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Australian universities embrace fair trade

Victoria Brown

Fri May 25 2012

Fairtrade student

AUSTRALIAN universities are embracing fair trade – a social justice movement aimed at improving the lives of people in the developing world. Victoria Brown finds out more.

In Australia, higher education institutions are redefining what it means to be “good” universities. Never mind prestige or high rankings – having a campus with a conscience is what universities seem to be aspiring to. And having Fair Trade University status is helping them get there.

For those who do not know what is, fair trade is about “better prices, decent working conditions, local sustainability, and fair terms of trade for farmers and workers in the developing world”. By requiring companies to pay sustainable prices, the movement aims to address the injustices of conventional trade, which it says can discriminate against poor and weak producers.

RMIT University and Macquarie University were the first Australian higher education institutions to receive Fair Trade status in 2009. La Trobe University, Monash University and University of Adelaide have since acquired Fair Trade certificiation as well.

To be certified as a Fair Tarde University, universities have to fulfil a set of minimum guidelines that adhere to Fair Trade Australia’s standards. One of these guidelines is that universities have to get their student unions and university councils to pass a resolution in support of fair trade.They also have to establish a Fair Trade Steering Group, promote fair trade within the university and have fair-trade-certified products readily available at reasonable prices in as many on-campus retail outlets as possible.

Monash University is one educational institution that's embraced fair trade. Photo: Donald Tong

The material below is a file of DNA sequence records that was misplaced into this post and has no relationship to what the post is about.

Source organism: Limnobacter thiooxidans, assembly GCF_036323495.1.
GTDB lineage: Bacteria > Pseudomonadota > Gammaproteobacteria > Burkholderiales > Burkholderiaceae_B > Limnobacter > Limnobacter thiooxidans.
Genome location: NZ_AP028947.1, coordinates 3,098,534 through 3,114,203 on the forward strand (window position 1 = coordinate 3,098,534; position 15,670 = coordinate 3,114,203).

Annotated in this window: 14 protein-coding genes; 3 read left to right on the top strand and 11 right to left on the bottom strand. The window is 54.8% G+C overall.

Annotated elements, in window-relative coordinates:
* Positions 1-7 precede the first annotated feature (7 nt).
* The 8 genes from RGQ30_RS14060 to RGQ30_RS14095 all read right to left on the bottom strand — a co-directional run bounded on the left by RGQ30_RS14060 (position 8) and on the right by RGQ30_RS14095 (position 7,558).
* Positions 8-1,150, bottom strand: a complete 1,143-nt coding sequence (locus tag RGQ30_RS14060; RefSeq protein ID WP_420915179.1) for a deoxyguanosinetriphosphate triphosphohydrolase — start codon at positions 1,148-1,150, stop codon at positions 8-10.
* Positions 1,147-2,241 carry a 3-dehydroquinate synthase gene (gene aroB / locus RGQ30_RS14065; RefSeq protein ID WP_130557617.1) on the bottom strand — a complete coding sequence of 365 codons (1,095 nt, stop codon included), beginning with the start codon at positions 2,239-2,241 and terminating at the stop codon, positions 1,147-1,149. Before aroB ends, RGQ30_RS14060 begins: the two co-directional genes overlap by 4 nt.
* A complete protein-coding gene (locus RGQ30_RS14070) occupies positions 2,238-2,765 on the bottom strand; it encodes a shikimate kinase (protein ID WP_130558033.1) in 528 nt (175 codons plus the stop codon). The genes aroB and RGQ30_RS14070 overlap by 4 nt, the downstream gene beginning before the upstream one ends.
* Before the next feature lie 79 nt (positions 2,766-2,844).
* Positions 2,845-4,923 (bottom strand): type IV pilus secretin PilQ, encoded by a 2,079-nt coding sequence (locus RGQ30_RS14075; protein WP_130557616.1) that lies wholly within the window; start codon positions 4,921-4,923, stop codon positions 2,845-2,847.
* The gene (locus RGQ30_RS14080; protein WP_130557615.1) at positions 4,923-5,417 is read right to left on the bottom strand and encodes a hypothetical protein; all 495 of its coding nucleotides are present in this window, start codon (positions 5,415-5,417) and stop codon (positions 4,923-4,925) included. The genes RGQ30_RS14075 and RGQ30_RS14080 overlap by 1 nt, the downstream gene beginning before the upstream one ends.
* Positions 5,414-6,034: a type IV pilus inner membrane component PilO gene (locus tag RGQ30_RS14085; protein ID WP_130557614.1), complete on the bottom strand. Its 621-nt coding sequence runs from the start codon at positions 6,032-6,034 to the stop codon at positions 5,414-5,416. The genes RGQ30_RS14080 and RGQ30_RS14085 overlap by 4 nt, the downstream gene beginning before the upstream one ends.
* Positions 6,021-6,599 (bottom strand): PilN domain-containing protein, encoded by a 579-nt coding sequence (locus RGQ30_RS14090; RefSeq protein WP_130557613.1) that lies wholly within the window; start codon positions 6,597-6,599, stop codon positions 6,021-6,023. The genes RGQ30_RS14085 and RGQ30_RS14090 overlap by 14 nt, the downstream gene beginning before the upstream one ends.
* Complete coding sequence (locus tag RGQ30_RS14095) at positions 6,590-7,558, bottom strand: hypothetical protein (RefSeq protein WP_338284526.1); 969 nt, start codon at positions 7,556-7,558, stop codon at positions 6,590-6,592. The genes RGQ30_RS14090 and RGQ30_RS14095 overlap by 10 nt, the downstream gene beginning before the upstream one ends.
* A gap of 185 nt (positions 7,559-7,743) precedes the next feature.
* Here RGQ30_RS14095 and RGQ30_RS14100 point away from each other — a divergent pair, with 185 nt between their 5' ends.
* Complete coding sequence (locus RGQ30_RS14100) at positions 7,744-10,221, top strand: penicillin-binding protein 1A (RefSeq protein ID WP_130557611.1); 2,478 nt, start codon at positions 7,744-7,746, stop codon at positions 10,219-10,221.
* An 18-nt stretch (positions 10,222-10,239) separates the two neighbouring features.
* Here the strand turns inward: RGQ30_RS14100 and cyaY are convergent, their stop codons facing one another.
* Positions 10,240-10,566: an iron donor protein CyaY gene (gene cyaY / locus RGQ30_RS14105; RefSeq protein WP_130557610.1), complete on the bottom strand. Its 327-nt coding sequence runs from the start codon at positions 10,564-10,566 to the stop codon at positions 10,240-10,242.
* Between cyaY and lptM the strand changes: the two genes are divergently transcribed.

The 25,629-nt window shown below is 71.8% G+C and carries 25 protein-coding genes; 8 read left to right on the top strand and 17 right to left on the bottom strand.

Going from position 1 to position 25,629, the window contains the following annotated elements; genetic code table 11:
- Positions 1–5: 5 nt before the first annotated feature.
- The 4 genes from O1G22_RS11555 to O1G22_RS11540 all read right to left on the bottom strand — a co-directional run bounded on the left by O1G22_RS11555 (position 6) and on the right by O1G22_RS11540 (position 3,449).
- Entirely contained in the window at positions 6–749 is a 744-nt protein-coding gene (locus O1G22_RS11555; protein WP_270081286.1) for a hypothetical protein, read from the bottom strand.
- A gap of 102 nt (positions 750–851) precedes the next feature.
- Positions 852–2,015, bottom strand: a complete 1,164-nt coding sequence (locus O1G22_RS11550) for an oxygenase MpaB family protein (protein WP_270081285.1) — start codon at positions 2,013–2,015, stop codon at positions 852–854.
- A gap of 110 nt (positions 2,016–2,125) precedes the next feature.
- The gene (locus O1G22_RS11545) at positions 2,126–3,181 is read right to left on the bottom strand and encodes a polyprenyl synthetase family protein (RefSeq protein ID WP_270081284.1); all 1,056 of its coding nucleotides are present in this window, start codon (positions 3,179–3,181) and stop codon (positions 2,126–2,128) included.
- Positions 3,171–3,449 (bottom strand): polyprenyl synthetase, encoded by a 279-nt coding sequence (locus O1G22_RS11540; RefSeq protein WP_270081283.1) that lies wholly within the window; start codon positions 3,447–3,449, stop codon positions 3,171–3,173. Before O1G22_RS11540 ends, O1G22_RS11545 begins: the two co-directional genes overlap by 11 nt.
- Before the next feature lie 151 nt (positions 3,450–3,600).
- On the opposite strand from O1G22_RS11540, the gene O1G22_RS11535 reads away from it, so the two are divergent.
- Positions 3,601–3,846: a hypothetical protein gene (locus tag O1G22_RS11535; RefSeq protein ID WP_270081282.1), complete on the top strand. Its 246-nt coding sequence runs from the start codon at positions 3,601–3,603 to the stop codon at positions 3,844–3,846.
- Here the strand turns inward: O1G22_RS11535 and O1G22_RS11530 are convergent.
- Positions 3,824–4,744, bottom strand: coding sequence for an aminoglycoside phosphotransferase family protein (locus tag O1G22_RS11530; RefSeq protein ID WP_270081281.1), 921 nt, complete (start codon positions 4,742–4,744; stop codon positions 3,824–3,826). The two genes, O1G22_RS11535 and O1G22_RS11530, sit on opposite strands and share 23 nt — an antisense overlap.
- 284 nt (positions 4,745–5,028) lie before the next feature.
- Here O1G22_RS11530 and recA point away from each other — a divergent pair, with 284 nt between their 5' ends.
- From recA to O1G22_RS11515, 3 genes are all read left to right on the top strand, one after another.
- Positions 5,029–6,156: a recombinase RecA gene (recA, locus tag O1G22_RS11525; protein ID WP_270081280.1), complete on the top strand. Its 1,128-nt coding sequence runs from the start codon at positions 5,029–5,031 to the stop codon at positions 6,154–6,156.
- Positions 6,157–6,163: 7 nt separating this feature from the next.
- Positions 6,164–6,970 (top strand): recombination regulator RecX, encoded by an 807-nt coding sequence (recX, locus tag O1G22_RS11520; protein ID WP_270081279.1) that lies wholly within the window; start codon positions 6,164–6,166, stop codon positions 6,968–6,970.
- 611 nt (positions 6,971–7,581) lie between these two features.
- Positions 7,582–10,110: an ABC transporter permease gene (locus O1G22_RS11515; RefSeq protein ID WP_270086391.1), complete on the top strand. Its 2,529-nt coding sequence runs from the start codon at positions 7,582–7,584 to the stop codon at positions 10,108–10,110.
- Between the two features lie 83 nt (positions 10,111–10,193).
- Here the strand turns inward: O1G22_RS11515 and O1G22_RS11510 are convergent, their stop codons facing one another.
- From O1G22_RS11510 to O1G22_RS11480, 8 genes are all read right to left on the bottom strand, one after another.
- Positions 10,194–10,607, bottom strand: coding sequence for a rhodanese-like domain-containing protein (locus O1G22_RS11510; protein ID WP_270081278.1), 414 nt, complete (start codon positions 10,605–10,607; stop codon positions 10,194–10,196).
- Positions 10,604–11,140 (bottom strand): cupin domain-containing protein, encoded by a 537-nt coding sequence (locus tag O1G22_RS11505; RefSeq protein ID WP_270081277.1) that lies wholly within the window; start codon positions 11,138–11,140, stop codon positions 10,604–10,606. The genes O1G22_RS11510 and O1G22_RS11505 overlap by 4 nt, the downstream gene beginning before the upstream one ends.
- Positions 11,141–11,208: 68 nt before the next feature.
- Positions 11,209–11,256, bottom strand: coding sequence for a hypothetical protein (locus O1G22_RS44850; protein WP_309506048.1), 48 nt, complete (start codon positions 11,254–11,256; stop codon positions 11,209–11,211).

Paul Barton, the Director of Environmental Sustainability at Monash University, says the fair trade university movement has been trending overseas for a long time and is especially popular in the United Kingdom.

Monash University was certified as Australia’s third Fair Trade University last year, a commitment that was strongly supported by the University Senior Management and the Student Unions.

“Students have raised this (fair trade issue) with us for a number of years, and certainly our staff has seen it as an important part of our initiatives,” says Mr Barton.

Susanna Bevilacqua from Moral Fair Ground, an organiaation that hosts events and raises awareness on fair trade to the public, says fair trade is important because it provides a sustainable income stream for overseas communities in third world countries.

“It’s not just about the money and how much they get paid but it’s about social justice, providing schooling and giving the people in people in third world countries access to hospitals, clean water and so on,” says Ms Bevilacqua.

Today, more than six million people – farmers, producers, workers and their families – from around 63 countries are said to benefit from the Fairtrade system. Not only do these communities receive a fair price for their produce, but they also receive an additional sum of money (the Fairtrade Premium) for investment in social, economic and environmental development in their community, such as educational and medical facilities.

But fair trade works both ways.

Craig Chester, Operations Manager at Fairtrade Australia, says there is also a set of standards that has to be adhered to for the producers who are growing products.

“Concepts of sustainability are built into the standards. For instance, the banned or hazardous chemicals in fertilizers, and certain things are banned and cannot be used,” says Mr Chester.

“Even though we don’t want additional costs or restrictions to the way they farm, we feel it’s important because end companies and end users want to make sure they’re not buying something that is grown in ways that are not in tune with ethical standards or sustainable standards.”

Despite the scope of the movement, many are still unaware of what fair trade is.

“44 per cent of Australians do know what fair trade is but there’s still a large percentage of Australians who don’t,” said Mr Chester.

But with universities now embracing fair trade, the movement may finally be achieving the recognition and audience they’ve been looking for in higher education students.

From July 27 to 29 this year, Deakin, La Trobe, Melbourne, Monash and RMIT universities will jointly host the second annual Fairly Educated Conference – a forum for university students to increase their knowledge of fair trade. Visit their site for more details.